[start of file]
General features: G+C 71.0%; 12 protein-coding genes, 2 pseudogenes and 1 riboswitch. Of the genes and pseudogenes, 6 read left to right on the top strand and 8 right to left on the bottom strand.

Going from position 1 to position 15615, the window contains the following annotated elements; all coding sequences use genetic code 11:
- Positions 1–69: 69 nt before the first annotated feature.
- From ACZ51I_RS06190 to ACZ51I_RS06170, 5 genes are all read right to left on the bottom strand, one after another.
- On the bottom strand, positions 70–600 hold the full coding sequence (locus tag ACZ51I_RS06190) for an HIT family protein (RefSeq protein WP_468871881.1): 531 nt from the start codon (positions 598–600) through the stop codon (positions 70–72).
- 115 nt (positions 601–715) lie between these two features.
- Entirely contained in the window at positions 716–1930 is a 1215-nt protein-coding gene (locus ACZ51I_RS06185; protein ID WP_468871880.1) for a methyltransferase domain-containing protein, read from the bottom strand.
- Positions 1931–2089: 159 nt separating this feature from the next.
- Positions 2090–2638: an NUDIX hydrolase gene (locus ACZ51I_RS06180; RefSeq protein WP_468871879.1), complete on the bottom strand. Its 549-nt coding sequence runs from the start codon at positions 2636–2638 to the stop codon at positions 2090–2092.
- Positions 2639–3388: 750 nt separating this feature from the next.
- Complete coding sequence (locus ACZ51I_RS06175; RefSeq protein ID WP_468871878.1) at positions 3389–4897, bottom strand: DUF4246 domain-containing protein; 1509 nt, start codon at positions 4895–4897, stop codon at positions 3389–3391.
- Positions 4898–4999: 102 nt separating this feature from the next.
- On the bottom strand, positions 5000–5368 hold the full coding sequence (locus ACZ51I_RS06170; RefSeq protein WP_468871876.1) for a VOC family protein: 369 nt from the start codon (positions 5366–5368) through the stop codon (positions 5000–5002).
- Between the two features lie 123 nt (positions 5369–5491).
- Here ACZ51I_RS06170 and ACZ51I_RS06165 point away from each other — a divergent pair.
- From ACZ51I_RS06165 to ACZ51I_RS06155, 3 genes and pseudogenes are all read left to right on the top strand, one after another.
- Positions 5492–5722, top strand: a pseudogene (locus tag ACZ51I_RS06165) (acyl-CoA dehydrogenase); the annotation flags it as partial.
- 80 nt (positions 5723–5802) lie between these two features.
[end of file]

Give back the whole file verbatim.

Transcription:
General features: G+C 71.0%; 12 protein-coding genes, 2 pseudogenes and 1 riboswitch. Of the genes and pseudogenes, 6 read left to right on the top strand and 8 right to left on the bottom strand.

Going from position 1 to position 15615, the window contains the following annotated elements; all coding sequences use genetic code 11:
- Positions 1–69: 69 nt before the first annotated feature.
- From ACZ51I_RS06190 to ACZ51I_RS06170, 5 genes are all read right to left on the bottom strand, one after another.
- On the bottom strand, positions 70–600 hold the full coding sequence (locus tag ACZ51I_RS06190) for an HIT family protein (RefSeq protein WP_468871881.1): 531 nt from the start codon (positions 598–600) through the stop codon (positions 70–72).
- 115 nt (positions 601–715) lie between these two features.
- Entirely contained in the window at positions 716–1930 is a 1215-nt protein-coding gene (locus ACZ51I_RS06185; protein ID WP_468871880.1) for a methyltransferase domain-containing protein, read from the bottom strand.
- Positions 1931–2089: 159 nt separating this feature from the next.
- Positions 2090–2638: an NUDIX hydrolase gene (locus ACZ51I_RS06180; RefSeq protein WP_468871879.1), complete on the bottom strand. Its 549-nt coding sequence runs from the start codon at positions 2636–2638 to the stop codon at positions 2090–2092.
- Positions 2639–3388: 750 nt separating this feature from the next.
- Complete coding sequence (locus ACZ51I_RS06175; RefSeq protein ID WP_468871878.1) at positions 3389–4897, bottom strand: DUF4246 domain-containing protein; 1509 nt, start codon at positions 4895–4897, stop codon at positions 3389–3391.
- Positions 4898–4999: 102 nt separating this feature from the next.
- On the bottom strand, positions 5000–5368 hold the full coding sequence (locus ACZ51I_RS06170; RefSeq protein WP_468871876.1) for a VOC family protein: 369 nt from the start codon (positions 5366–5368) through the stop codon (positions 5000–5002).
- Between the two features lie 123 nt (positions 5369–5491).
- Here ACZ51I_RS06170 and ACZ51I_RS06165 point away from each other — a divergent pair.
- From ACZ51I_RS06165 to ACZ51I_RS06155, 3 genes and pseudogenes are all read left to right on the top strand, one after another.
- Positions 5492–5722, top strand: a pseudogene (locus tag ACZ51I_RS06165) (acyl-CoA dehydrogenase); the annotation flags it as partial.
- 80 nt (positions 5723–5802) lie between these two features.